By John Lauritsen

GARRISON, Minn. (WCCO) — It’s one of those things that can only happen in the land of 10,000 frozen lakes. People may think race car drivers take the winter off, but not so fast. In this week’s Finding Minnesota, John Lauritsen takes us ice racing on Borden Lake in Garrison.

“If it’s 20 below, we’re out here. It’ll be 40 above and we’ll be out here,” said Chad Erlandson.

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When you see a group of people on a Minnesota lake in February, you naturally assume they’re ice fishing, But for six weeks in the winter, Borden Lake transforms into a frozen oasis for race car drivers.

“It’s cold, it’s fun. It’s something crazy and different. Whenever I tell someone about it … they can’t comprehend that it’s on a lake,” said Hailey Erlandson, Chad’s daughter.

It all began 25 years ago when Chad Erlandson and his buddies realized they missed dirt track racing. So to get through the quiet of winter, they decided to get loud.

“A bunch of us got together and started racing with another group in a little swamp,” Chad Erlandson said. “Since then it’s just been kinda going and going and going.”

They eventually graduated to Borden Lake in Garrison. Now they have eight different classes of cars. There are those with studs in them, and those without. Trucks and side-by-sides also get a chance to take home the checkered flag.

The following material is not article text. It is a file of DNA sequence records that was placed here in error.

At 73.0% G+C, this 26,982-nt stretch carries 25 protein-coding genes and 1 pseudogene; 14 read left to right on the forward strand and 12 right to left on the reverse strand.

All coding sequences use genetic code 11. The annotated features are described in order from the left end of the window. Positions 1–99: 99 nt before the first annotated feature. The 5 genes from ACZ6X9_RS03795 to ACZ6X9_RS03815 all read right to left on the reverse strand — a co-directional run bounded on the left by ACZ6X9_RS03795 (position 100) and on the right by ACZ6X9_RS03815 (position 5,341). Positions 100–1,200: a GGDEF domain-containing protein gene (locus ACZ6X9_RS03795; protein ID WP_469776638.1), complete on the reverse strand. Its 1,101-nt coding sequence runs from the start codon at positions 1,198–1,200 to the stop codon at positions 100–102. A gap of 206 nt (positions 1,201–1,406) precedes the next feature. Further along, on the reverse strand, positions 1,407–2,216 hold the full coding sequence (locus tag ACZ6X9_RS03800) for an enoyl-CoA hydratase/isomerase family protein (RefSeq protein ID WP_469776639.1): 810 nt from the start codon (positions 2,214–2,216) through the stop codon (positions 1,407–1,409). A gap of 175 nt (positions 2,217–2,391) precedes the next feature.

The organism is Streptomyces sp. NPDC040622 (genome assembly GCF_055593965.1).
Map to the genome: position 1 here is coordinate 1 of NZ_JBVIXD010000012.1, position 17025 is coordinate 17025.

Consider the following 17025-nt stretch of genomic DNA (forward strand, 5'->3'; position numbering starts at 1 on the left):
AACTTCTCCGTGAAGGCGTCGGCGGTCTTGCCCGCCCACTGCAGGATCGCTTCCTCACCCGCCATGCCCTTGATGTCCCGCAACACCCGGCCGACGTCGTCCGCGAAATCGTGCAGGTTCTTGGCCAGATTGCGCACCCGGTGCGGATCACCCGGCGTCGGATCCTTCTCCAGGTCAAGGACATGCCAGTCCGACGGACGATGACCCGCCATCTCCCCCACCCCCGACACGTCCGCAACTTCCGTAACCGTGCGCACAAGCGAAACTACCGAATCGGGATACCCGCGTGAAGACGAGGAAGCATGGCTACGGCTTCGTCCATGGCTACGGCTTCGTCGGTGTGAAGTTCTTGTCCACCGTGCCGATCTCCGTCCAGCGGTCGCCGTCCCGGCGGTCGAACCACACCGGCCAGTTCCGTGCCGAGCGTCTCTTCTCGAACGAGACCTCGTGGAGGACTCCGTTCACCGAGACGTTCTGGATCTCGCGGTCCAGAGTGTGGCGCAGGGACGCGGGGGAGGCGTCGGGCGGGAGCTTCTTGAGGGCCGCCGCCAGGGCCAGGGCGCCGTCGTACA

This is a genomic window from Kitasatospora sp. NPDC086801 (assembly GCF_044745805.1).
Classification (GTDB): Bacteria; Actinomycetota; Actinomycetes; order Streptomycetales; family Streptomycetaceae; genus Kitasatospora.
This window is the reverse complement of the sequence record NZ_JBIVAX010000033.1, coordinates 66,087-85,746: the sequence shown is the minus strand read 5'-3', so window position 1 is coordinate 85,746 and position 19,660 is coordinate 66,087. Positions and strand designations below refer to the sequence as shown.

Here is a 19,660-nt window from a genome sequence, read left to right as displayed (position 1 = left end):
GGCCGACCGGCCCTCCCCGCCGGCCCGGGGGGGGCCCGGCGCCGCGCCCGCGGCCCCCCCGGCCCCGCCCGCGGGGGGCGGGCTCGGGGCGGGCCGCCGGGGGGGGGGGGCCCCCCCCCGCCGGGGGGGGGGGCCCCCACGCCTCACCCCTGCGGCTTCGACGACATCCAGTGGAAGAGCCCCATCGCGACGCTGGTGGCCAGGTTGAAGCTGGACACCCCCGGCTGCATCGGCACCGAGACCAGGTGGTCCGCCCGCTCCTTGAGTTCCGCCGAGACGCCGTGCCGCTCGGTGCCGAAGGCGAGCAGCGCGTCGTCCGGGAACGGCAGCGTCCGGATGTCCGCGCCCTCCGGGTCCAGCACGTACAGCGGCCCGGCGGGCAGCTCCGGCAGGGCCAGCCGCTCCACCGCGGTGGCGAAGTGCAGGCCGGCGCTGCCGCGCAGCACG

“It’s throttle control and it’s have patience and try to go as fast as you can without sliding out,” Chad Erlandson said. “You have to have a car that starts and runs and is dependable out in the cold.”

When the temperature plummets and the wind picks up, it’s also nice to have a pit crew you know. Hailey Erlandson helps him get ready.

“I love it. I love being with friends and family out here,” she said.

Randy Borg used to race. Now he helps his son do it.

“It’s hard to watch and be rooting for him and all that. It’s more nerve-racking than anything else, I think,” Borg said.

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(credit: CBS)

Then there are the Koering sisters — Jennifer and Shantel are twins from Fort Ripley, Minnesota. Their father helped start the organization. But they wouldn’t have it any other way.

“This one is an ’01 Mazda Protégé. I got it out of the back behind a trailer house,” Jennifer Koering said. “It’s a gamble every time you go around the track.”

The ice changes by the hour, which impacts performance. Speeds can reach 80 miles an hour. Of course when you go that fast, things don’t always end well. There is the occasional fender bender.

To be good at this you have to drive a lightweight car, and that means making adjustments to make your vehicle as light as possible. Modifications include tearing out the dashboard, the backseats and the back windshield — things that would otherwise protect from the cold.

“We tough it out for all the cold,” Jennifer Koering said.

The good thing is if you do spin out, there’s a nice, soft snowbank waiting for you. And a tow truck is always nearby, ready to help.

“We used to race with the dads, and now the kids, the fathers, sons, daughters are out there racing with them and everything else is out there racing with them now, too,” Chad Erlandson said.

Four-cylinder, front-wheel drives are the cars of choice for this; that includes Hondas, Dodge Neons and Chevy Cavaliers.

They use a point system to keep track of the standings, and plows are used frequently to keep the track clear.

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If you are interested in watching, races happen every Sunday and it’s free. The track is near JJ’s Bird’s Nest in Garrison.

John Lauritsen